Commissary gift card ()
The long-awaited commissary gift cards are available in stores and online, in denominations of $25 and $50.
But you'll want to buy them in the store, not online: The online vendor charges a 3.5 percent processing fee on the dollar amount of the gift cards ordered, as well as shipping charges of $1.95 for first-class mail. For orders totaling $200 or more, shipping is $6.95 by priority mail.
If you buy a $25 gift card at the commissary, you'll pay a processing fee of 88 cents. For a $50 gift card, it's $1.75.
Retailers other than the Defense Commissary Agency may not need to charge these fees because they have profit margins to absorb the cost, said Jim Speir, director of sales for SVM LP, the vendor DeCA officials chose to handle the gift cards. As a gift card vendor, he said, "we don't have the profit margin retailers have when a customer buys a shirt" with that card.
Nor does DeCA. By law, the commissary agency can sell items only at cost; taxpayer dollars are used to fund the operations, and commissary officials are trying to keep costs down for taxpayers, not increase them.
Target and Walmart don't charge processing fees for gift cards bought online. A Walmart $25 gift card costs a total of $25, and shipping is free. Target charges $1.95 shipping.
Anyone can buy gift cards, but only authorized shoppers can redeem them. The cards are available in stores at full-service, front-end registers, and the commissary website, www.commissaries.com.
Commissary gift cards can be shipped anywhere in the U.S. Outside the U.S., cards can be shipped to APO, FPO or DPO addresses. They expire five years from date of purchase and cannot be reloaded.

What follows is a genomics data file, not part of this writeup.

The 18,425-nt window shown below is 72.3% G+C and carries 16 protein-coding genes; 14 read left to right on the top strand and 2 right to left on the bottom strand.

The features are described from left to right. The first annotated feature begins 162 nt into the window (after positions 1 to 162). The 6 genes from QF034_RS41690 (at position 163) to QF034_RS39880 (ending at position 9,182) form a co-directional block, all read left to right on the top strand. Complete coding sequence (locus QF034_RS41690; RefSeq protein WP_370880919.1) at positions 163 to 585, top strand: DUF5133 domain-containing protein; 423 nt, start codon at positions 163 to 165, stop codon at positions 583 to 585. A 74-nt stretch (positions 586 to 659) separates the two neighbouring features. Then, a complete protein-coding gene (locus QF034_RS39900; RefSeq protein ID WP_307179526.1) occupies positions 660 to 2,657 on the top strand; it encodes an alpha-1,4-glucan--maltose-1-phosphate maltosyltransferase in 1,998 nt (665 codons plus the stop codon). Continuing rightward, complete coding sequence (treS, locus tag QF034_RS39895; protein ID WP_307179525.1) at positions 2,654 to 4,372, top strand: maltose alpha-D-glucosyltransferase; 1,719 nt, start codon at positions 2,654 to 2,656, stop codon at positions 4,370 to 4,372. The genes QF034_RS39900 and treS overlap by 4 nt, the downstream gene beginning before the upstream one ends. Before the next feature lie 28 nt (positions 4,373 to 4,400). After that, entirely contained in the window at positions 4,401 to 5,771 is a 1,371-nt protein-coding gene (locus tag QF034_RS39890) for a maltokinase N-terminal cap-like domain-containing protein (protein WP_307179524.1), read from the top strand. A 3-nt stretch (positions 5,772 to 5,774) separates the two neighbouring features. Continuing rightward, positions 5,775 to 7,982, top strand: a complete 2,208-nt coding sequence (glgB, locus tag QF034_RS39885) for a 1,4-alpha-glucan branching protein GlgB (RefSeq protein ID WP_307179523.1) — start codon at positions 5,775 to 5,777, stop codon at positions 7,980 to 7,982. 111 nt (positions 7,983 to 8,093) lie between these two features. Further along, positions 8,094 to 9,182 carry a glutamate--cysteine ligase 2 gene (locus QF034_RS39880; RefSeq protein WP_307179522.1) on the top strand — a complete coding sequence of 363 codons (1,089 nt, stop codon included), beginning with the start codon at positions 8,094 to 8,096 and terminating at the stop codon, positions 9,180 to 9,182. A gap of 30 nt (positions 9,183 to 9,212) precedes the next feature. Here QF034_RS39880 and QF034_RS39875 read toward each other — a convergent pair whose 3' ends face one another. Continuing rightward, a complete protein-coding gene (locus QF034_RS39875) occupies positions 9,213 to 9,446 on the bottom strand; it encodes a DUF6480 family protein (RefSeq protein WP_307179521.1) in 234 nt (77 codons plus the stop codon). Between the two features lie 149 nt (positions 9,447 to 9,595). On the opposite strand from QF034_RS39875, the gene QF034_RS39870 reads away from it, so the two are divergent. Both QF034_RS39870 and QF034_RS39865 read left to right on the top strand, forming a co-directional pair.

DeCA began using gift vouchers in 2009 shortly after the agency's gift-check provider, CertifiChecks Inc., ceased operations. Since then, customers have redeemed nearly 191,000 vouchers for about $4.7 million, officials said.
Commissaries stopped selling gift vouchers once they received their gift cards. Customers who have already bought gift vouchers will be able to redeem them through Aug. 31, 2016.
New stores open
A new $25 million commissary opened June 29 at Fort Bliss, Texas, rounding out the Freedom Crossing open-air shopping center.
Freedom Crossing includes a renovated main exchange that opened in November, alongside other retailers such as Paul Mitchell and GameStop. Eateries include Arby's, Sarku Japan, Buffalo Wild Wings, Smashburger and Val Verde. The outdoor marketplace includes privately owned shops and a multiplex Grand Theatre.
The new commissary features a large produce department, international deli bakery, olive bar, sushi, sandwiches to go and fresh seafood. The hours are good news, too: 9 a.m.-9 p.m. Monday through Thursday; 9 a.m.-10 p.m. Friday and Saturday; and 9 a.m.-8 p.m. Sunday.
At Naval Station Norfolk, Va., a newly renovated and expanded exchange opened June 29, with 180,000 square feet of retail space.
The store, now the largest Navy exchange in the world, features more toys, sporting goods, a sunglasses/watch shop and food items, as well as an expanded uniform/tailor shop, a major appliance center, a large selection of mattresses and an improved special-order center.